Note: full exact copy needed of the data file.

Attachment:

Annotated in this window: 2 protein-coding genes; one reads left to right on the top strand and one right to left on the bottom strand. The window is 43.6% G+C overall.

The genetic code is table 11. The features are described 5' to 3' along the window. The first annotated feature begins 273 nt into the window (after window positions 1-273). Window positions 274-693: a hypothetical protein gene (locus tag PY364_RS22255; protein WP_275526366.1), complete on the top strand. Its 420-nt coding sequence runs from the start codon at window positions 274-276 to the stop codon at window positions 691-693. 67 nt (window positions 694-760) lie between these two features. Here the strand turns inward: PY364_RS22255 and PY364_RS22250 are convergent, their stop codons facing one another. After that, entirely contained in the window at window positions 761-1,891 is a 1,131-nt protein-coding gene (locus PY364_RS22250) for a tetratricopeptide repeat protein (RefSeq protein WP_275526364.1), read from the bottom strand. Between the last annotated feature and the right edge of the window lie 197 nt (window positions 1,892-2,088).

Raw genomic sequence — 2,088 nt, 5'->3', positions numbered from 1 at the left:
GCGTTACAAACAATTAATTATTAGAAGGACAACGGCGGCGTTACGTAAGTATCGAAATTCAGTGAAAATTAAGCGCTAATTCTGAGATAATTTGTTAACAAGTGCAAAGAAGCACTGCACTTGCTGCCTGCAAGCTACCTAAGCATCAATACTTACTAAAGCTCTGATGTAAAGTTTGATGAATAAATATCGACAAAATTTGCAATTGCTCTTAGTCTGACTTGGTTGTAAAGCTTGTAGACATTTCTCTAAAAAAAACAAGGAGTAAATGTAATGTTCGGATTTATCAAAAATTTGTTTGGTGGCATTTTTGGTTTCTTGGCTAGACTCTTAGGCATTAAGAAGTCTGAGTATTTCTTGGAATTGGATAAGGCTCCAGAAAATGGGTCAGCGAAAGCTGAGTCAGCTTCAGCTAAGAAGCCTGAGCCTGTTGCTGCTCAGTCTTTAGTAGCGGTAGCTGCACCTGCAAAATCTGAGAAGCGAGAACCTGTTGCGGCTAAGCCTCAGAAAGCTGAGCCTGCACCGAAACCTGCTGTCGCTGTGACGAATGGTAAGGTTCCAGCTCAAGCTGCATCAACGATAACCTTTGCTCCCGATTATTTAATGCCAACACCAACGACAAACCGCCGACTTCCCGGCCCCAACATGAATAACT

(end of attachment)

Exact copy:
Annotated in this window: 2 protein-coding genes; one reads left to right on the top strand and one right to left on the bottom strand. The window is 43.6% G+C overall.

The genetic code is table 11. The features are described 5' to 3' along the window. The first annotated feature begins 273 nt into the window (after window positions 1-273). Window positions 274-693: a hypothetical protein gene (locus tag PY364_RS22255; protein WP_275526366.1), complete on the top strand. Its 420-nt coding sequence runs from the start codon at window positions 274-276 to the stop codon at window positions 691-693. 67 nt (window positions 694-760) lie between these two features. Here the strand turns inward: PY364_RS22255 and PY364_RS22250 are convergent, their stop codons facing one another. After that, entirely contained in the window at window positions 761-1,891 is a 1,131-nt protein-coding gene (locus PY364_RS22250) for a tetratricopeptide repeat protein (RefSeq protein WP_275526364.1), read from the bottom strand. Between the last annotated feature and the right edge of the window lie 197 nt (window positions 1,892-2,088).

Raw genomic sequence — 2,088 nt, 5'->3', positions numbered from 1 at the left:
GCGTTACAAACAATTAATTATTAGAAGGACAACGGCGGCGTTACGTAAGTATCGAAATTCAGTGAAAATTAAGCGCTAATTCTGAGATAATTTGTTAACAAGTGCAAAGAAGCACTGCACTTGCTGCCTGCAAGCTACCTAAGCATCAATACTTACTAAAGCTCTGATGTAAAGTTTGATGAATAAATATCGACAAAATTTGCAATTGCTCTTAGTCTGACTTGGTTGTAAAGCTTGTAGACATTTCTCTAAAAAAAACAAGGAGTAAATGTAATGTTCGGATTTATCAAAAATTTGTTTGGTGGCATTTTTGGTTTCTTGGCTAGACTCTTAGGCATTAAGAAGTCTGAGTATTTCTTGGAATTGGATAAGGCTCCAGAAAATGGGTCAGCGAAAGCTGAGTCAGCTTCAGCTAAGAAGCCTGAGCCTGTTGCTGCTCAGTCTTTAGTAGCGGTAGCTGCACCTGCAAAATCTGAGAAGCGAGAACCTGTTGCGGCTAAGCCTCAGAAAGCTGAGCCTGCACCGAAACCTGCTGTCGCTGTGACGAATGGTAAGGTTCCAGCTCAAGCTGCATCAACGATAACCTTTGCTCCCGATTATTTAATGCCAACACCAACGACAAACCGCCGACTTCCCGGCCCCAACATGAATAACT